• Photonics Research
  • Vol. 10, Issue 3, 687 (2022)
Yufeng Gao1、2、†, Xianyuan Xia1、2、†, Lina Liu1、2, Ting Wu1、2, Tingai Chen1、2, Jia Yu1、2, Zhili Xu3, Liang Wang1、2, Fei Yan3, Zhuo Du4、5, Jun Chu1、2, Yang Zhan6, Bo Peng7, Hui Li1、2、8、*, and Wei Zheng1、2、9、*
Author Affiliations
  • 1Research Center for Biomedical Optics and Molecular Imaging, Shenzhen Key Laboratory for Molecular Imaging, Guangdong Provincial Key Laboratory of Biomedical Optical Imaging Technology, Shenzhen Institute of Advanced Technology, Chinese Academy of Sciences, Shenzhen 518055, China
  • 2CAS Key Laboratory of Health Informatics, Shenzhen Institute of Advanced Technology, Chinese Academy of Sciences, Shenzhen 518055, China
  • 3Paul C. Lauterbur Research Center for Biomedical Imaging, Institute of Biomedical and Health Engineering, Shenzhen Institute of Advanced Technology, Chinese Academy of Sciences, Shenzhen 518055, China
  • 4State Key Laboratory of Molecular Developmental Biology, Institute of Genetics and Developmental Biology, Chinese Academy of Sciences, Beijing 100101, China
  • 5Key Laboratory of Genetic Network Biology, Institute of Genetics and Developmental Biology, Chinese Academy of Sciences, Beijing 100101, China
  • 6Brain Cognition and Brain Disease Institute, Shenzhen Institute of Advanced Technology, Chinese Academy of Sciences, Shenzhen 518055, China
  • 7Centre for Micro Nano Systems and Bionic Medicine, Shenzhen Institute of Advanced Technology, Chinese Academy of Sciences, Shenzhen 518055, China
  • 8e-mail: hui.li@siat.ac.cn
  • 9e-mail: zhengwei@siat.ac.cn
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    DOI: 10.1364/PRJ.441778 Cite this Article
    Yufeng Gao, Xianyuan Xia, Lina Liu, Ting Wu, Tingai Chen, Jia Yu, Zhili Xu, Liang Wang, Fei Yan, Zhuo Du, Jun Chu, Yang Zhan, Bo Peng, Hui Li, Wei Zheng. Axial gradient excitation accelerates volumetric imaging of two-photon microscopy[J]. Photonics Research, 2022, 10(3): 687 Copy Citation Text show less

    Abstract

    Two-photon excitation fluorescence microscopy (TPM), owing to its capacity for subcellular resolution, intrinsic optical sectioning, and superior penetration depth in turbid samples, has revolutionized biomedical research. However, its layer-by-layer scanning to form a three-dimensional image inherently limits the volumetric imaging speed and increases phototoxicity significantly. In this study, we develop a gradient excitation technique to accelerate TPM volumetric imaging. The axial positions of the fluorophores can be decoded from the intensity ratio of the paired images obtained by sequentially exciting the specimen with two axially elongated two-photon beams of complementary gradient intensities. We achieved a 0.63 μm axial localization precision and demonstrate the flexibility of the gradient TPM on various sparsely labeled samples, including bead phantoms, mouse brain tissues, and live macrophages. Compared with traditional TPM, our technique improves volumetric imaging speed (by at least sixfold), decreases photobleaching (i.e., less than 2.07±2.89% in 25 min), and minimizes photodamages.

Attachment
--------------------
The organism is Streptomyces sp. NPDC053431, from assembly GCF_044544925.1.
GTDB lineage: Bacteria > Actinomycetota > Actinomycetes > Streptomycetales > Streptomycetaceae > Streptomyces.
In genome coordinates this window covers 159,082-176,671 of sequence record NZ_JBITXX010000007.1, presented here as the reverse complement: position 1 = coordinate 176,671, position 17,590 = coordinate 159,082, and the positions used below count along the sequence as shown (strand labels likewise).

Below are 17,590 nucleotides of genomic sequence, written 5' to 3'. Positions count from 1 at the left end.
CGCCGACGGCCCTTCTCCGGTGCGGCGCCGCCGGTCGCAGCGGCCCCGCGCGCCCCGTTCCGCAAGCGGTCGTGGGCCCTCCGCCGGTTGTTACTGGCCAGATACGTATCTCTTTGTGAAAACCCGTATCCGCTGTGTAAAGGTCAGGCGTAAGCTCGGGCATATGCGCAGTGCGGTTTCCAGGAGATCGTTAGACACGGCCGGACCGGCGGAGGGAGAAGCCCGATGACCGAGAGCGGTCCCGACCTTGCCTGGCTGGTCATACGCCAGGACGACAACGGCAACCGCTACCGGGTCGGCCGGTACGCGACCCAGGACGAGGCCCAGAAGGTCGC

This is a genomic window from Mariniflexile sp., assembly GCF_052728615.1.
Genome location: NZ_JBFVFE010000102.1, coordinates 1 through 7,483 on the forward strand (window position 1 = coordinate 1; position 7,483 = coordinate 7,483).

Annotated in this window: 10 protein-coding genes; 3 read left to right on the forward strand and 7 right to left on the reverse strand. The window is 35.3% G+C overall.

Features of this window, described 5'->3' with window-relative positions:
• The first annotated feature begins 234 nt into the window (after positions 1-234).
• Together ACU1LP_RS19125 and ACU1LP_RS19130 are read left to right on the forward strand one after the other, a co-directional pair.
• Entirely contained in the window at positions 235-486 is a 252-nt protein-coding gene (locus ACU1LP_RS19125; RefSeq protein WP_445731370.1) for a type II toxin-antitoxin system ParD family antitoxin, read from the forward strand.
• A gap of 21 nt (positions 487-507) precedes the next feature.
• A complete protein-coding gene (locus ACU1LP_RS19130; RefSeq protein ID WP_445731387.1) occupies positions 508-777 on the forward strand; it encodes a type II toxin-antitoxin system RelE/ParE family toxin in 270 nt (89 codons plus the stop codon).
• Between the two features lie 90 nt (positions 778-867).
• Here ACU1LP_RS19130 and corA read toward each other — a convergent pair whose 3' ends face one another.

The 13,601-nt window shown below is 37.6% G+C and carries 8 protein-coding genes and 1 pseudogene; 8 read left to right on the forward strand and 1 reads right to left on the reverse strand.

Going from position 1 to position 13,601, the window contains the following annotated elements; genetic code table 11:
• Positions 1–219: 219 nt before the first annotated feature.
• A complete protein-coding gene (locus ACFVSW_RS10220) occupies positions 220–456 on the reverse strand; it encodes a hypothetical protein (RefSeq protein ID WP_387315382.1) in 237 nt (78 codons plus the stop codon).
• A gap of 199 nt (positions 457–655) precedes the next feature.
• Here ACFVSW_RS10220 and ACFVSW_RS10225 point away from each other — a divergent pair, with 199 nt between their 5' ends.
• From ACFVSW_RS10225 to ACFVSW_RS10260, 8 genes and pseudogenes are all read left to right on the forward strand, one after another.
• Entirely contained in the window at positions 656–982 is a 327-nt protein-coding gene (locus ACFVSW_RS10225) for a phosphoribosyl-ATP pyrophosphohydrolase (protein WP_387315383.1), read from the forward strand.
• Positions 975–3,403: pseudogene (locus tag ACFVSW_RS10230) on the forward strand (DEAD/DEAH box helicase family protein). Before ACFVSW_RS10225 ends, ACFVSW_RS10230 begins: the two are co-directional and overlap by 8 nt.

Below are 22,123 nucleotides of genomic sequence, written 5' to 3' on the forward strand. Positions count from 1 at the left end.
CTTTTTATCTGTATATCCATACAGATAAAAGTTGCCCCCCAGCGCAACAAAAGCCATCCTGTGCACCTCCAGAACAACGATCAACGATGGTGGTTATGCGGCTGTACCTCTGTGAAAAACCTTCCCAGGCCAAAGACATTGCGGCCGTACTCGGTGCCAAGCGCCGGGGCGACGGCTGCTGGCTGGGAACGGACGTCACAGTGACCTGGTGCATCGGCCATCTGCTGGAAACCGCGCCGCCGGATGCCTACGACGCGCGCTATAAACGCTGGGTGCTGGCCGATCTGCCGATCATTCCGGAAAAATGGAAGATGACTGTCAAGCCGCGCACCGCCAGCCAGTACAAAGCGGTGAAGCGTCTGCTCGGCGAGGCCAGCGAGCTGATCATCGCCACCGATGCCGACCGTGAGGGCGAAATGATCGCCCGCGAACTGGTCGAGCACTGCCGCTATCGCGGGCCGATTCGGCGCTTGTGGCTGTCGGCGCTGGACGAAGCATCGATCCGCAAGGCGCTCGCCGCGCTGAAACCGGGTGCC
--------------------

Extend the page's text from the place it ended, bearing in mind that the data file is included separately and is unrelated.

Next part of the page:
1. INTRODUCTION

    Two-photon excitation fluorescence microscopy (TPM) is a powerful tool for the in vivo three-dimensional (3D) imaging of cellular and subcellular structures and functions deep in turbid tissues [1]. Owing to its nonlinear excitation property, TPM provides compelling performance of near-diffraction-limited spatial resolution in relatively thick samples. However, the conventional TPM, i.e., Gaussian-focus TPM (Gauss-TPM), captures volumetric images by serially scanning a 3D space with a Gaussian focus, which significantly limits the imaging speed. Owing to its importance in capturing rapid biological events such as calcium transients in neurons, considerable effort has been devoted to improving the focus scanning rate [2,3], such as by applying resonant scanning [4], acoustic scanning [57], ultrasound lenses [8,9], electrotunable lenses [10,11], remote focusing [12,13], multifocal excitation [1417], and multi-angle line scanning [18]. Other strategies, including temporal focusing [19,20] and multiplane imaging [21], have been developed to increase the volumetric imaging speed by capturing a two-dimensional (2D) image within a single exposure. Although these methods can partially alleviate the problem by improving the scanning speed, the implementation of layer-by-layer scanning to visualize 3D structures inherently limits the volumetric imaging speed. Moreover, the layer-by-layer scanning strategy repeatedly exposes the tissues above or beneath the focal plane to the excitation light, thereby aggravating photodamage and phototoxicity.

    Yufeng Gao, Xianyuan Xia, Lina Liu, Ting Wu, Tingai Chen, Jia Yu, Zhili Xu, Liang Wang, Fei Yan, Zhuo Du, Jun Chu, Yang Zhan, Bo Peng, Hui Li, Wei Zheng. Axial gradient excitation accelerates volumetric imaging of two-photon microscopy[J]. Photonics Research, 2022, 10(3): 687
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